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Old 26-10-2010, 20:19   #43
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Re: Nori Brick

I wonder did I ever meet nori specials sorter, first my time working for the NCB over a ten year period I tipped coal at all the different brickyards including deerplay and then when that finished with the gibraith group helping to build two new power stations in south wales which took a lot of accrington brick and also the one near warrington fiddlers ferry I did two loads there one day that made my hands sore thankfully the gilbraith subsidiary firm I worked for moved into storage and container traffic and so the hands healed up
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Old 24-12-2011, 19:54   #44
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Re: Nori Brick

I found a different theory about where the NORI name comes from some time ago. It seems more plausible than the others I've heard, and would also explain why it isn't common knowledge. Text is taken from the Penmorfa Old Bricks website.

"There are two places in the British Isles where you get a particular bed of clay containing alumina (refractory ore), lower red marl and iron ore all in the same measure. They are Broseley in Shropshire and Accrington in the Darwen Valley in Lancashire. Both areas are renowned for their very high quality and extremely resillient bricks. At one stage or another on the Broseley clay beds there were around 45 brickworks. One of these was the works of Capt. John Anstice: confusingly named The Madeley Wood Tile Works. Set up in 1851 this works produced bricks, roofing & floor tiles, also chimney pots and land drain pipes. It closed in 1956.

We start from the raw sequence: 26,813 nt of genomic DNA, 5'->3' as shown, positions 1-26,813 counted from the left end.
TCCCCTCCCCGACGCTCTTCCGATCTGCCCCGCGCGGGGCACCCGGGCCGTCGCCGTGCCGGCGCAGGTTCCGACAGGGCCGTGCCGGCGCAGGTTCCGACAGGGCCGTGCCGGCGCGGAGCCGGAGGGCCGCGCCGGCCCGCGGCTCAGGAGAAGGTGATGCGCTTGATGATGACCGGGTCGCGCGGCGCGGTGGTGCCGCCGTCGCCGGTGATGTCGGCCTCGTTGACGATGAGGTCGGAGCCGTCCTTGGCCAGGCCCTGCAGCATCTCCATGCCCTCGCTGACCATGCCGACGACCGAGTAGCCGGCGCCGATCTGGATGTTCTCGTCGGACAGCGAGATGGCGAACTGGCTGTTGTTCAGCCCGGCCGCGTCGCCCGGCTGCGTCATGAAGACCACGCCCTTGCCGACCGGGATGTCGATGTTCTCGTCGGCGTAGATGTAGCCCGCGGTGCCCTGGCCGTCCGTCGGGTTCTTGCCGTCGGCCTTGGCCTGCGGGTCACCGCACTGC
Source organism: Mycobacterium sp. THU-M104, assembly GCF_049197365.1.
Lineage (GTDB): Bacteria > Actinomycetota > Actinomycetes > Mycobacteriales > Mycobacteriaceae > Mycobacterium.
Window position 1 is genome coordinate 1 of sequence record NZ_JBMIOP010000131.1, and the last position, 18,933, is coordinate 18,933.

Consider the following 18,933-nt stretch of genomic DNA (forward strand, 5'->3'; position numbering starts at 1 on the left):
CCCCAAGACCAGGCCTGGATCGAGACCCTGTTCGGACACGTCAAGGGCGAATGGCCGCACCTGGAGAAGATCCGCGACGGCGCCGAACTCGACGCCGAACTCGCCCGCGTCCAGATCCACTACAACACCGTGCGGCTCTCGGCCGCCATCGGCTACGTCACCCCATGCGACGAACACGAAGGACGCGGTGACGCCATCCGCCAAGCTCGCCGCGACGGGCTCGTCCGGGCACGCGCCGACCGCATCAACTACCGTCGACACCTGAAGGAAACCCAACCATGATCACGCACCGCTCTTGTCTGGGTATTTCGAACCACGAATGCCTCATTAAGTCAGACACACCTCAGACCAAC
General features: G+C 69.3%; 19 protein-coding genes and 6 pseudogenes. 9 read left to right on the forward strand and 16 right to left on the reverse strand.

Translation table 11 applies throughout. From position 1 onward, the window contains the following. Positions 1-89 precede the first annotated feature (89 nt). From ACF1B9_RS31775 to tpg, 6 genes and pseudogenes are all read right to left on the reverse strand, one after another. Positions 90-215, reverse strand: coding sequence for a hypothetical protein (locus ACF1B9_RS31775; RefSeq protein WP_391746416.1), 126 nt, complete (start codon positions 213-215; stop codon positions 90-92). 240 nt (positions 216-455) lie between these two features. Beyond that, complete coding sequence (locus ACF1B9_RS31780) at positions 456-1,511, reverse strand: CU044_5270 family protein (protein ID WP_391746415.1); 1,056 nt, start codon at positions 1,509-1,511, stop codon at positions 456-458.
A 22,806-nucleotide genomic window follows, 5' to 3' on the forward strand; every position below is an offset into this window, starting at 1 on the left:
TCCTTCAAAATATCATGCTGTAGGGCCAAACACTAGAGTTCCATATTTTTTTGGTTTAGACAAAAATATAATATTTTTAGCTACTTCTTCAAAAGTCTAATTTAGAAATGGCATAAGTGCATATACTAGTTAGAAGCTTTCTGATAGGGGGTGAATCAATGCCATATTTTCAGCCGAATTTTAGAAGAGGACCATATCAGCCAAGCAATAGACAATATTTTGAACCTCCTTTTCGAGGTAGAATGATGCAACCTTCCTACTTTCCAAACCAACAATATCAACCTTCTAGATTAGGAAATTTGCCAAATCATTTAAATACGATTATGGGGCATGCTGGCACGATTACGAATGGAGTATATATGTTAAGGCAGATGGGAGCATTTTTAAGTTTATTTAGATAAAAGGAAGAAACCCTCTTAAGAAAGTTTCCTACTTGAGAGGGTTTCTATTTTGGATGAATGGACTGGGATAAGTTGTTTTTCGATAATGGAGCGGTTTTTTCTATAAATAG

The brand for this company was IRON, as they also owned several ironworks and blast furnaces. When the Accrington Brick Company began mass production, they also branded their bricks IRON. Capt Anstice got to hear of it and threatened them with court action for breach of his brand copyright. So in an excellent euphoria of marketing, Accrington spelled the name backwards on their bricks and advertised that their brick was "Iron whichever way you put it." Hence today the Accrington NORI is well known and the IRON BROSELEY is forgotten."


This seems more likely than all of the popular local theories I've heard (several listed on this thread). I contacted Tony Mugridge who runs the website to see if he had reference material for this, and unfortunately he didn't, but said that it was considered relatively common knowledge amongst those who know.


He was also able to reasonably discredit the 'muddled mould' theory:

Quite from common sense: To put the letters in the wrong order on a brick would never matter. Only brick collectors and historians are interested in what it says in the frog [the frog is the indented bit at the top and bottom that carries the logo] . But to put the letters in the wrong order in the foundry, well that would never happen as even apprentice work is checked! No business after all, is going to suggest that they changed the brand on their product because they were threatened with legal action because they copied a brand name.

So my question is, does anyone have a copy of one of these "Iron whichever way you put it" adverts? I haven't been able to find one so far, and I think it would help to finally clear up the mystery.
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Old 03-03-2013, 21:38   #45
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Re: Nori Brick

just been down a beach in the west of scotland and found it littered with nori bricks heres a few pictures.does anybody know how old they are